The Chartered Society of Designers has filed an application to the Government to approve a system of professional certification for designers.
If approved by the Privy Council, the CSD and other professional bodies will be entitled to assess and award designers with ‘CDes’ charteredstatus. Designers would join the ranks of other chartered professionals, including accountants, surveyors, statisticians, linguists, engineers and marketers.
To gain the CDes credential, designers would be assessed on their professionalism, skills, knowledge and creativity, the last of which would be gauged ‘much in the same way that degree courses manage to appraise creativity’, says CSD chief executive Frank Peters.
Peters claims to have won the unanimous support of CSD members who attended a meeting of the society last December, and the backing of other design bodies. The Design Council confirms that it met with the CSD to discuss the issue before Christmas.
Design Council chief executive David Kester says, ‘We recommended that the CSD needs to have a wellstructured conversation with the design industry to ensure that designers influence the way this works. It must strengthen, rather than confuse the existing framework of the
Peters suggests a number of bodies that could confer the CDes status, such as the Royal Institute of British Architects, the Institution of engineering Designers and the British Institute of Interior Design. BIID president Iris Dunbar, who is also a fellow of the CSD, says she is giving her ‘full backing’ to the proposal, and has agreed for the BIID to be a conferring body if the charter is approved.
Once the designer has received their CDes badge, they would, like other chartered professionals, be obliged to undertake mandatory annual continuing professional development training.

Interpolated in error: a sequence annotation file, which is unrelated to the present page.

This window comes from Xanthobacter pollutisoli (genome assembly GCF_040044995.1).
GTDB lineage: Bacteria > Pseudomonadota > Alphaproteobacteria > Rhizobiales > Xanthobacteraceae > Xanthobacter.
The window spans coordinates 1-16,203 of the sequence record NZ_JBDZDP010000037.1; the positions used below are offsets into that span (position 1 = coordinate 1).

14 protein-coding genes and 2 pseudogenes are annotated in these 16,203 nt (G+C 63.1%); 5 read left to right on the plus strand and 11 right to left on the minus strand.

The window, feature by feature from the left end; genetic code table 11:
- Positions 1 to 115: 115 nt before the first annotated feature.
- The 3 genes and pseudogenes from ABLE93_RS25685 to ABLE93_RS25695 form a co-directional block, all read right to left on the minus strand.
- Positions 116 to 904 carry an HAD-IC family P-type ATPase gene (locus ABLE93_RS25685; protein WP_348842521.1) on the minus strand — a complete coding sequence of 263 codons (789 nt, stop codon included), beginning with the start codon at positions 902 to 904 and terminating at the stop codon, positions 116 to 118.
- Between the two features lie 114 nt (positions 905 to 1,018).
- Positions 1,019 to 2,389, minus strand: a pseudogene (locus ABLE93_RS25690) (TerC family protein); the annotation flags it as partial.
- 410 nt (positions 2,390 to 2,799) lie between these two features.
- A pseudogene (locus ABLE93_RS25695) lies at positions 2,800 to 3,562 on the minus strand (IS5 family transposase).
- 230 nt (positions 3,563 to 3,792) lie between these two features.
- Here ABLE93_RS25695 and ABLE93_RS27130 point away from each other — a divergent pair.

‘This is not aimed at stopping anyone practising design, and there will be lots of designers who wouldn’t want to commit to continuing to train and develop, but it will help to raise the status of design as a profession,’ says Peters. ‘A lot of people have thought recently that the CSD is not oing anything, but there has been a great deal of work going on in the background regarding professionalism and standards,’ says Dunbar.
Peters estimates that the Privy Council will ruminate for about three months before vetoing or approving the proposal.
TIMELINE FOR A REGISTER
1930 – Chartered Society of Designers founded under the name the Society of Industrial Artists
1976 – CSD is granted a royal charter, recognising it as the official body for the design profession
c2001 – CSD chief executive Frank Peters starts to consider setting up a register of chartered designers
2009 – CSD applies to the Government to ratify the launch of the register